Travel to Edinburgh

Scotland’s capital is a UNESCO World Heritage Site with an exciting mix of history, outstanding architecture, festivals, food and fun.

Stepping off the train in Edinburgh puts you right in the heart of the action. Emerging from Waverley Station, in the shadow of the Castle, you have the whole city at your feet.

Famed for its summer arts festivals, and colourful New Year celebrations, the city buzzes with excitement all year round. From the Old Town, with its medieval tenements and narrow wynds, to the planned elegance of the Georgian New Town, Edinburgh is one of the most beautiful and fascinating cities in the world.

Travelling from Glasgow, you get a great view of Murrayfield Stadium, Scotland’s International rugby ground. Travelling from Aberdeen or Dundee, you cross the Forth Bridge, one of the world’s most iconic feats of engineering. And if you’ve come from London and the south, you can enjoy wonderful views of the east coast as you approach the city. Even better, when you arrive by train you can take advantage of some brilliant offers, including 2 for 1 entry to some the city’s best attractions.

Getting to and from Edinburgh by train

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One or two days in Edinburgh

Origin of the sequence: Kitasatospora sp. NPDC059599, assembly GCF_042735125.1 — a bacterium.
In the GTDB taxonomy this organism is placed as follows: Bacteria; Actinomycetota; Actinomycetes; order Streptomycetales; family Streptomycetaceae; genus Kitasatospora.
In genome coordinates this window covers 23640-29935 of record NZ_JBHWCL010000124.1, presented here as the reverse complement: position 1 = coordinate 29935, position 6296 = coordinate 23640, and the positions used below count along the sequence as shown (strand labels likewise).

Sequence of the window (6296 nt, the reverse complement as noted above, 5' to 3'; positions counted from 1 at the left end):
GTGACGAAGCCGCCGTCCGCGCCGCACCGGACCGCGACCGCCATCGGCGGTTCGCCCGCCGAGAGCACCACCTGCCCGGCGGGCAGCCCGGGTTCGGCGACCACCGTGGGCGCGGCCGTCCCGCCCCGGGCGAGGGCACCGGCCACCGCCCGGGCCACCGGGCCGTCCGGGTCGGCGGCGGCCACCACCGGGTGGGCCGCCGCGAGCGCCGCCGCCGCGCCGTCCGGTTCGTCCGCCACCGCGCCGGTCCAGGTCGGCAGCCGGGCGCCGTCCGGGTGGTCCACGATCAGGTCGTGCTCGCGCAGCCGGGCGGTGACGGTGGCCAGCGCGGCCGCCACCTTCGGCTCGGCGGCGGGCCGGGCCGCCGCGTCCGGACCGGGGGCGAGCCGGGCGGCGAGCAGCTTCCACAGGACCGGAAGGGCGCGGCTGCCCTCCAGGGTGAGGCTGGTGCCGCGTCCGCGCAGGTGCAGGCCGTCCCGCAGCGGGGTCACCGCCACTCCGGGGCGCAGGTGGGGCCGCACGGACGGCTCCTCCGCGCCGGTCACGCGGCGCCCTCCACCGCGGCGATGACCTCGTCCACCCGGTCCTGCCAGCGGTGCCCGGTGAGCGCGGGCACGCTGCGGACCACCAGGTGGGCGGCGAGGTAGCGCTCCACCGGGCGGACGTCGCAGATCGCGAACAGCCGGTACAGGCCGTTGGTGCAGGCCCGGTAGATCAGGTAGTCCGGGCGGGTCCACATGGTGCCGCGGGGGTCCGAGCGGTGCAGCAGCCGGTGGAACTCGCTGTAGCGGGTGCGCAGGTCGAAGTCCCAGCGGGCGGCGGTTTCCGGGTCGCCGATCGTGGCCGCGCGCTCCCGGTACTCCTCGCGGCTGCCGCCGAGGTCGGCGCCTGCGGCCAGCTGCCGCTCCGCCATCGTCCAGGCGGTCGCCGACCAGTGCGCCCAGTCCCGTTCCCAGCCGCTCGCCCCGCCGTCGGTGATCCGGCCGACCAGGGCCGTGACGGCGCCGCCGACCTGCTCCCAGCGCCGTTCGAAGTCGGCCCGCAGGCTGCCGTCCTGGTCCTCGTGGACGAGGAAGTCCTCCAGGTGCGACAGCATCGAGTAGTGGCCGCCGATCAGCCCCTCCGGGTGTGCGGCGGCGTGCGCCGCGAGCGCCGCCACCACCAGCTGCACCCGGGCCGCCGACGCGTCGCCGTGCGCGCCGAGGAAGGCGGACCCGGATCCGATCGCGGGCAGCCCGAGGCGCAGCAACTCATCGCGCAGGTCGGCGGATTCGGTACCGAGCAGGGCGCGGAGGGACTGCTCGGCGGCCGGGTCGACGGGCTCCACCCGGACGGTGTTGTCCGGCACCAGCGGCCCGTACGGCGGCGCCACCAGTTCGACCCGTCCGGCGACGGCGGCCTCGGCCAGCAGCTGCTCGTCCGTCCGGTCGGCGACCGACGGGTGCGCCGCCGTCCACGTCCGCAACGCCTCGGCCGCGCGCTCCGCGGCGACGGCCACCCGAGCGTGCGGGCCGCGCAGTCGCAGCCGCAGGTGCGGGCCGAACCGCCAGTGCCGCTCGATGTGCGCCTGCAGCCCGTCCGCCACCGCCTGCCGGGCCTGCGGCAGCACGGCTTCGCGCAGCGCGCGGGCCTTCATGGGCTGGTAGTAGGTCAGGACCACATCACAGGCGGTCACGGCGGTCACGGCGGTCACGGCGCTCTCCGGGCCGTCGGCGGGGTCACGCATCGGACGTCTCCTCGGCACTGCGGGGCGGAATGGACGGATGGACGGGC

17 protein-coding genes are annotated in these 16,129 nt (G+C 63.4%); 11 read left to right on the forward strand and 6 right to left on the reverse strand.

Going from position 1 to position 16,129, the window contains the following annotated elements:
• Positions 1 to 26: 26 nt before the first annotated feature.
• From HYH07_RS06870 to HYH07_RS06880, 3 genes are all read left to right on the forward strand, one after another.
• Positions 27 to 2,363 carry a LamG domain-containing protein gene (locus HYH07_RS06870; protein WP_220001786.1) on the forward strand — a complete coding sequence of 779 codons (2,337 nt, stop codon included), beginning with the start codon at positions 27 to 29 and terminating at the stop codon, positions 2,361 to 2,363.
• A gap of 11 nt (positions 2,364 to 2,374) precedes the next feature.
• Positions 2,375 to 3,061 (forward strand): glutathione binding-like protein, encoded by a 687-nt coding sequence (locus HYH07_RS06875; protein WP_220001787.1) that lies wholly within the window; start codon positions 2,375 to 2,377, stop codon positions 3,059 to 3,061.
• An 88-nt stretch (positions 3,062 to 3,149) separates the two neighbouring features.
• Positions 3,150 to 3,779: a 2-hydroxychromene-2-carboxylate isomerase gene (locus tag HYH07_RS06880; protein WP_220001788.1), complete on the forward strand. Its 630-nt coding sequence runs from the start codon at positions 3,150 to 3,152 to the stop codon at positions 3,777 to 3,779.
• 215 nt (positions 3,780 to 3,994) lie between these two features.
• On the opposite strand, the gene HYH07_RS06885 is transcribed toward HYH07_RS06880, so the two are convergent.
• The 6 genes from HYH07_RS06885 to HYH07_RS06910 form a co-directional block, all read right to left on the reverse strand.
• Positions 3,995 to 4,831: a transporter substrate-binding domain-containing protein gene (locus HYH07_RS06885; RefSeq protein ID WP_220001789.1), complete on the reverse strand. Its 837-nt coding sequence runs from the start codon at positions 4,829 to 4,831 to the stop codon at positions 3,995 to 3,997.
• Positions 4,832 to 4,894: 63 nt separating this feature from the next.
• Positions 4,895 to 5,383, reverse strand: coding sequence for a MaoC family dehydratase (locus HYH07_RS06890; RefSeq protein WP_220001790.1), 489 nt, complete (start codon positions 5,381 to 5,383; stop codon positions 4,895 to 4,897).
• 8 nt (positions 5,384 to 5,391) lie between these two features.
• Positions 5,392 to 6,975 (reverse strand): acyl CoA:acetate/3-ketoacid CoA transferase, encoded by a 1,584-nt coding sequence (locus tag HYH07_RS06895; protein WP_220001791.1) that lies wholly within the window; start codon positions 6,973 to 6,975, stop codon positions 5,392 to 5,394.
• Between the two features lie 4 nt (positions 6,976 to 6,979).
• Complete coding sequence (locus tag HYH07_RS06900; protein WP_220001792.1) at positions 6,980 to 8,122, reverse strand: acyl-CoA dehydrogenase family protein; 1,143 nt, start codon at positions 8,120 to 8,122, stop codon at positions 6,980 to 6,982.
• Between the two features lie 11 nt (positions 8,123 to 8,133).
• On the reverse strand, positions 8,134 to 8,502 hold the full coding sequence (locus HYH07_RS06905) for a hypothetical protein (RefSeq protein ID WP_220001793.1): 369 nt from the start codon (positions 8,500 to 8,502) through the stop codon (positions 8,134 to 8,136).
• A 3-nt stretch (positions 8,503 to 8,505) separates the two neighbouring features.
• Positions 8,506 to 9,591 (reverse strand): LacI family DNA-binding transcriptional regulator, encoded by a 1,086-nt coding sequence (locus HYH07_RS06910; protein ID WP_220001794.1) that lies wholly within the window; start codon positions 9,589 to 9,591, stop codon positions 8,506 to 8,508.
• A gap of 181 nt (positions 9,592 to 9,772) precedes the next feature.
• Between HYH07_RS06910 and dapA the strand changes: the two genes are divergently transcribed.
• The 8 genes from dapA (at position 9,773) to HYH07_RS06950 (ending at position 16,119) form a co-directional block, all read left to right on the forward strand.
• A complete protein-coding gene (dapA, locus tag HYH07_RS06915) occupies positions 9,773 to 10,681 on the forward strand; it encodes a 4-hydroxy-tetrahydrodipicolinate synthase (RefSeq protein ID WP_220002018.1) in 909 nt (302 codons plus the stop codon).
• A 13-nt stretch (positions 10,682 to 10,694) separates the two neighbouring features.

Although it’s a city of hills, Edinburgh is easy to explore on foot. Even better, walking is the best way to discover the city’s secrets, the small squares, hidden lanes, and historic buildings that give it its unique character.

Must see attractions include: the Castle (get there early to beat the crowds), the National Museum of Scotland, the Gallery of Modern Art, Holyrood Palace – the Queen’s home in the capital, and The Royal Yacht Britannia - the Queen's former floating palace.

Walk the Royal Mile, from the Castle to the Palace to get a taste of the city’s medieval past. Stroll the elegant New Town to experience Enlightenment Edinburgh. If that sounds like hard work, stop off to refresh yourself in one of the city’s many historic bars or world class restaurants.